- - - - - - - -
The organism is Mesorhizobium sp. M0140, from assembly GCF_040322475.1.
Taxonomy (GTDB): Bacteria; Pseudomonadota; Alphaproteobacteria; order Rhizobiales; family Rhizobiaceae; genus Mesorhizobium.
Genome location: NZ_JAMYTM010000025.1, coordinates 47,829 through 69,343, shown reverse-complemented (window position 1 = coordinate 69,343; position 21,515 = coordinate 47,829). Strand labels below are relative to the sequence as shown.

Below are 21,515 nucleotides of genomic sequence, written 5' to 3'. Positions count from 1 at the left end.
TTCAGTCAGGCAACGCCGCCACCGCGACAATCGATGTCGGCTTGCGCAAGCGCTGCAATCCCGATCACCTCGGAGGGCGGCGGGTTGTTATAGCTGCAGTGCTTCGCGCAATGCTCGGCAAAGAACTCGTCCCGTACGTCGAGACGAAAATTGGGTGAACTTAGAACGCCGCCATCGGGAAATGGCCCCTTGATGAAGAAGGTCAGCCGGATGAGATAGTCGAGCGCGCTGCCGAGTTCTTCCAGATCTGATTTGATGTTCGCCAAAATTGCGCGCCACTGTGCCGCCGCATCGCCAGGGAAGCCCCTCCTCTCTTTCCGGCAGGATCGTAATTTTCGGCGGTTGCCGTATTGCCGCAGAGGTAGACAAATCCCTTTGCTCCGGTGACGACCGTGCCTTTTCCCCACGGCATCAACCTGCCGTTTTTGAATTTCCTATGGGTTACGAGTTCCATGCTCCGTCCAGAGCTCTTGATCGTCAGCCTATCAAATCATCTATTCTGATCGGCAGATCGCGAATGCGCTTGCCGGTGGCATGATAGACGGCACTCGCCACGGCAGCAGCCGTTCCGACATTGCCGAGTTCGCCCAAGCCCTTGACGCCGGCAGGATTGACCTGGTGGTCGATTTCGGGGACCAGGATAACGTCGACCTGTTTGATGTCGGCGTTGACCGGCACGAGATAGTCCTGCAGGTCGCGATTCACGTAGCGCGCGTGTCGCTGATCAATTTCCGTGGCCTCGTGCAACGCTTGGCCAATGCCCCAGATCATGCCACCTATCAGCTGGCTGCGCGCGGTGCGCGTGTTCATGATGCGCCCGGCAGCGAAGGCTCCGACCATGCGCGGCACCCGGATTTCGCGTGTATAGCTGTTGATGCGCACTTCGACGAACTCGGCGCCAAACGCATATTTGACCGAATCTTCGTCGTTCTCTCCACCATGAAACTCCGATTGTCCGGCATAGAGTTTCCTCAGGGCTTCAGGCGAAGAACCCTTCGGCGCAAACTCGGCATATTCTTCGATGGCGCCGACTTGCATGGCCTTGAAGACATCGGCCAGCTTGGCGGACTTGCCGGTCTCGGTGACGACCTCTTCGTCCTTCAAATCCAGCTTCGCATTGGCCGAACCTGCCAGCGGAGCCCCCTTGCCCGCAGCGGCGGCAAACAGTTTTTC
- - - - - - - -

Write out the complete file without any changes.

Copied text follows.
The organism is Mesorhizobium sp. M0140, from assembly GCF_040322475.1.
Taxonomy (GTDB): Bacteria; Pseudomonadota; Alphaproteobacteria; order Rhizobiales; family Rhizobiaceae; genus Mesorhizobium.
Genome location: NZ_JAMYTM010000025.1, coordinates 47,829 through 69,343, shown reverse-complemented (window position 1 = coordinate 69,343; position 21,515 = coordinate 47,829). Strand labels below are relative to the sequence as shown.

Below are 21,515 nucleotides of genomic sequence, written 5' to 3'. Positions count from 1 at the left end.
TTCAGTCAGGCAACGCCGCCACCGCGACAATCGATGTCGGCTTGCGCAAGCGCTGCAATCCCGATCACCTCGGAGGGCGGCGGGTTGTTATAGCTGCAGTGCTTCGCGCAATGCTCGGCAAAGAACTCGTCCCGTACGTCGAGACGAAAATTGGGTGAACTTAGAACGCCGCCATCGGGAAATGGCCCCTTGATGAAGAAGGTCAGCCGGATGAGATAGTCGAGCGCGCTGCCGAGTTCTTCCAGATCTGATTTGATGTTCGCCAAAATTGCGCGCCACTGTGCCGCCGCATCGCCAGGGAAGCCCCTCCTCTCTTTCCGGCAGGATCGTAATTTTCGGCGGTTGCCGTATTGCCGCAGAGGTAGACAAATCCCTTTGCTCCGGTGACGACCGTGCCTTTTCCCCACGGCATCAACCTGCCGTTTTTGAATTTCCTATGGGTTACGAGTTCCATGCTCCGTCCAGAGCTCTTGATCGTCAGCCTATCAAATCATCTATTCTGATCGGCAGATCGCGAATGCGCTTGCCGGTGGCATGATAGACGGCACTCGCCACGGCAGCAGCCGTTCCGACATTGCCGAGTTCGCCCAAGCCCTTGACGCCGGCAGGATTGACCTGGTGGTCGATTTCGGGGACCAGGATAACGTCGACCTGTTTGATGTCGGCGTTGACCGGCACGAGATAGTCCTGCAGGTCGCGATTCACGTAGCGCGCGTGTCGCTGATCAATTTCCGTGGCCTCGTGCAACGCTTGGCCAATGCCCCAGATCATGCCACCTATCAGCTGGCTGCGCGCGGTGCGCGTGTTCATGATGCGCCCGGCAGCGAAGGCTCCGACCATGCGCGGCACCCGGATTTCGCGTGTATAGCTGTTGATGCGCACTTCGACGAACTCGGCGCCAAACGCATATTTGACCGAATCTTCGTCGTTCTCTCCACCATGAAACTCCGATTGTCCGGCATAGAGTTTCCTCAGGGCTTCAGGCGAAGAACCCTTCGGCGCAAACTCGGCATATTCTTCGATGGCGCCGACTTGCATGGCCTTGAAGACATCGGCCAGCTTGGCGGACTTGCCGGTCTCGGTGACGACCTCTTCGTCCTTCAAATCCAGCTTCGCATTGGCCGAACCTGCCAGCGGAGCCCCCTTGCCCGCAGCGGCGGCAAACAGTTTTTC